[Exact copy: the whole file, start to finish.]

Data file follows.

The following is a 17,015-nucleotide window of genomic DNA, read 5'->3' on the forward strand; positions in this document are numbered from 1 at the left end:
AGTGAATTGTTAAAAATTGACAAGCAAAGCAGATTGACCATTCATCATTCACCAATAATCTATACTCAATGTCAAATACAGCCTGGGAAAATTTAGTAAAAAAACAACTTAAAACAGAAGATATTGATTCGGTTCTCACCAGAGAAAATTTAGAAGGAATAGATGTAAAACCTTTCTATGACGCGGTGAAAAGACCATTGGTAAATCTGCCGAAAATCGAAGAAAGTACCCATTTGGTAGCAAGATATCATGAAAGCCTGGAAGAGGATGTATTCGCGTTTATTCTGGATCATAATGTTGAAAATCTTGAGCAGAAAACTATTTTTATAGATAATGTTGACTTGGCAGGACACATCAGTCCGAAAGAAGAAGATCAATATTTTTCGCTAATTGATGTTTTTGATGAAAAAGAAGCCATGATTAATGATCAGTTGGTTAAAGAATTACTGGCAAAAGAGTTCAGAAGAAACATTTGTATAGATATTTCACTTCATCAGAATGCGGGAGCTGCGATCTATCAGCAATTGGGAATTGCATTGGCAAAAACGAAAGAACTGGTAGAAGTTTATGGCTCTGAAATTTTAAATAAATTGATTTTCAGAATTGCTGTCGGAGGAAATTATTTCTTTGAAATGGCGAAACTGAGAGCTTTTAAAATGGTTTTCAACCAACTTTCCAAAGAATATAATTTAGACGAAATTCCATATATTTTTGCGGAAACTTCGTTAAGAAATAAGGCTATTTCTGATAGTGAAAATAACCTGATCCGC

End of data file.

The following is a 17,015-nucleotide window of genomic DNA, read 5'->3' on the forward strand; positions in this document are numbered from 1 at the left end:
AGTGAATTGTTAAAAATTGACAAGCAAAGCAGATTGACCATTCATCATTCACCAATAATCTATACTCAATGTCAAATACAGCCTGGGAAAATTTAGTAAAAAAACAACTTAAAACAGAAGATATTGATTCGGTTCTCACCAGAGAAAATTTAGAAGGAATAGATGTAAAACCTTTCTATGACGCGGTGAAAAGACCATTGGTAAATCTGCCGAAAATCGAAGAAAGTACCCATTTGGTAGCAAGATATCATGAAAGCCTGGAAGAGGATGTATTCGCGTTTATTCTGGATCATAATGTTGAAAATCTTGAGCAGAAAACTATTTTTATAGATAATGTTGACTTGGCAGGACACATCAGTCCGAAAGAAGAAGATCAATATTTTTCGCTAATTGATGTTTTTGATGAAAAAGAAGCCATGATTAATGATCAGTTGGTTAAAGAATTACTGGCAAAAGAGTTCAGAAGAAACATTTGTATAGATATTTCACTTCATCAGAATGCGGGAGCTGCGATCTATCAGCAATTGGGAATTGCATTGGCAAAAACGAAAGAACTGGTAGAAGTTTATGGCTCTGAAATTTTAAATAAATTGATTTTCAGAATTGCTGTCGGAGGAAATTATTTCTTTGAAATGGCGAAACTGAGAGCTTTTAAAATGGTTTTCAACCAACTTTCCAAAGAATATAATTTAGACGAAATTCCATATATTTTTGCGGAAACTTCGTTAAGAAATAAGGCTATTTCTGATAGTGAAAATAACCTGATCCGC